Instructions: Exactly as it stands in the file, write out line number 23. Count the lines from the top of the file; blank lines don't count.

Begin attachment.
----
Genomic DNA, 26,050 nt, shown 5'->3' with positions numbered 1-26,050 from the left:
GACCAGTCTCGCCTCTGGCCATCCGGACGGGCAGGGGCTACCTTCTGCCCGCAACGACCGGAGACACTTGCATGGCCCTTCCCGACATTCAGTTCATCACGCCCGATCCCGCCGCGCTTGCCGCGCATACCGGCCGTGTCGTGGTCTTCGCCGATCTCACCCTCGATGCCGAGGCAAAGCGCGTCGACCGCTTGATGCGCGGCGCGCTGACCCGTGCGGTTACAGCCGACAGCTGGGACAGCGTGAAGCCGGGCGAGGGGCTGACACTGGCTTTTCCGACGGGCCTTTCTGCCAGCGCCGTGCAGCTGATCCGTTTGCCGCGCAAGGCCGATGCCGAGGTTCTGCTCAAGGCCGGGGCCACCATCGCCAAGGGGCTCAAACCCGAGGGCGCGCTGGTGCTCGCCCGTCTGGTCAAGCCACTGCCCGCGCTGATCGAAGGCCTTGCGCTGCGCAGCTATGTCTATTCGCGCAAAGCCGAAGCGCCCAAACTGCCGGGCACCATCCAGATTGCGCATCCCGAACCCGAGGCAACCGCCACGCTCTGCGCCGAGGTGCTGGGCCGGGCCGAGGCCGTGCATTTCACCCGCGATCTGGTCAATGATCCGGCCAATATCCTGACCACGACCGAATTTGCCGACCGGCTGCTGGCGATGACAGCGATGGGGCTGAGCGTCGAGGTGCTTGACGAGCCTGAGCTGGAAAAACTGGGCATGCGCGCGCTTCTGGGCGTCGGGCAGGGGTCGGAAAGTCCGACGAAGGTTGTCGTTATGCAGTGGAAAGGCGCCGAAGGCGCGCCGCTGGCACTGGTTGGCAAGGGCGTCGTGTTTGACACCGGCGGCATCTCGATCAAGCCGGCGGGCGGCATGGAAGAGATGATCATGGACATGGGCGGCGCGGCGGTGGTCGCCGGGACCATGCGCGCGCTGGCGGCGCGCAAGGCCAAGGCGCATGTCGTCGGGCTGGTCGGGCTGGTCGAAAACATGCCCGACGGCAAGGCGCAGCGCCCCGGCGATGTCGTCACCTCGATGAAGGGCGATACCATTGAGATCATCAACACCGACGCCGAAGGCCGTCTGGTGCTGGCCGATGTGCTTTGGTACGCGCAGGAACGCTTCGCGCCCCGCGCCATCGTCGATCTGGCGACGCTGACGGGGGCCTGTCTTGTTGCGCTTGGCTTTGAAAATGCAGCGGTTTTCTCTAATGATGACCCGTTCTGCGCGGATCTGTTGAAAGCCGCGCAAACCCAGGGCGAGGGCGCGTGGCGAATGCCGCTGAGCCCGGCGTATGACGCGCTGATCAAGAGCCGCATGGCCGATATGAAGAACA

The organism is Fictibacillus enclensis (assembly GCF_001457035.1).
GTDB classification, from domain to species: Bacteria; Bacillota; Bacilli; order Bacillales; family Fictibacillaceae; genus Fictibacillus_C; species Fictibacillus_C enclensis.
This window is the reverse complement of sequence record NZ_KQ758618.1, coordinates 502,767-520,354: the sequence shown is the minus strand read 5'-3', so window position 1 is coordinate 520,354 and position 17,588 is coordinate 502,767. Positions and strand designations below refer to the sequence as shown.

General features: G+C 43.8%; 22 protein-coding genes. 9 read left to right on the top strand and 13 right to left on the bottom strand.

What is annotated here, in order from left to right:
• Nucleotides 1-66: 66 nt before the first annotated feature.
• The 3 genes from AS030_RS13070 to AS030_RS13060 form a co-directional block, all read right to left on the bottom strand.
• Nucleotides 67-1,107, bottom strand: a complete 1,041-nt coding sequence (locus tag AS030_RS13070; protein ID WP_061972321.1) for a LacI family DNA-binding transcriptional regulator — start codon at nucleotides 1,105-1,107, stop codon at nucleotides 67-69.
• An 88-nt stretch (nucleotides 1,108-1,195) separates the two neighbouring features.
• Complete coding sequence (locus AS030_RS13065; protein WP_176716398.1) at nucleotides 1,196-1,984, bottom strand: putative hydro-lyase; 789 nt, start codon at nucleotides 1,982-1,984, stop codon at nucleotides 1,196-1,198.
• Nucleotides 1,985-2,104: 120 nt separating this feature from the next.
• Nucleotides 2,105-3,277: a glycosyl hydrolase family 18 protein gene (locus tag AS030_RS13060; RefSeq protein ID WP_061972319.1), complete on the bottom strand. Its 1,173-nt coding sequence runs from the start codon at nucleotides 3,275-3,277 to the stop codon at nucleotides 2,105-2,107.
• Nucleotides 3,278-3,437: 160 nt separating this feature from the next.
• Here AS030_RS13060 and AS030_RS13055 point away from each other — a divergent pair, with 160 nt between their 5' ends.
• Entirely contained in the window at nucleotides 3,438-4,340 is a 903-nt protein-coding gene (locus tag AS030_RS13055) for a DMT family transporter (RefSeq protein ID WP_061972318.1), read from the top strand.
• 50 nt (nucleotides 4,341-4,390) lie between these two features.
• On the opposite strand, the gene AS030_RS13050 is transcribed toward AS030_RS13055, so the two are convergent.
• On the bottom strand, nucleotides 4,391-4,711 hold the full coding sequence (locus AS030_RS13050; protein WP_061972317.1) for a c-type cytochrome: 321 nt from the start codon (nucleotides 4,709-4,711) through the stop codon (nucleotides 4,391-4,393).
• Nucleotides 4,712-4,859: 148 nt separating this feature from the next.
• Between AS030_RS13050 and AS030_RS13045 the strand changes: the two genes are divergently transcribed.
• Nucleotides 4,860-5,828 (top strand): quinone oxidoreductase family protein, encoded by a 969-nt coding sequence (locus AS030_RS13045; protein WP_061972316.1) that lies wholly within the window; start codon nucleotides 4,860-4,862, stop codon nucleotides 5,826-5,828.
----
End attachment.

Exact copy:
• Nucleotides 4,860-5,828 (top strand): quinone oxidoreductase family protein, encoded by a 969-nt coding sequence (locus AS030_RS13045; protein WP_061972316.1) that lies wholly within the window; start codon nucleotides 4,860-4,862, stop codon nucleotides 5,826-5,828.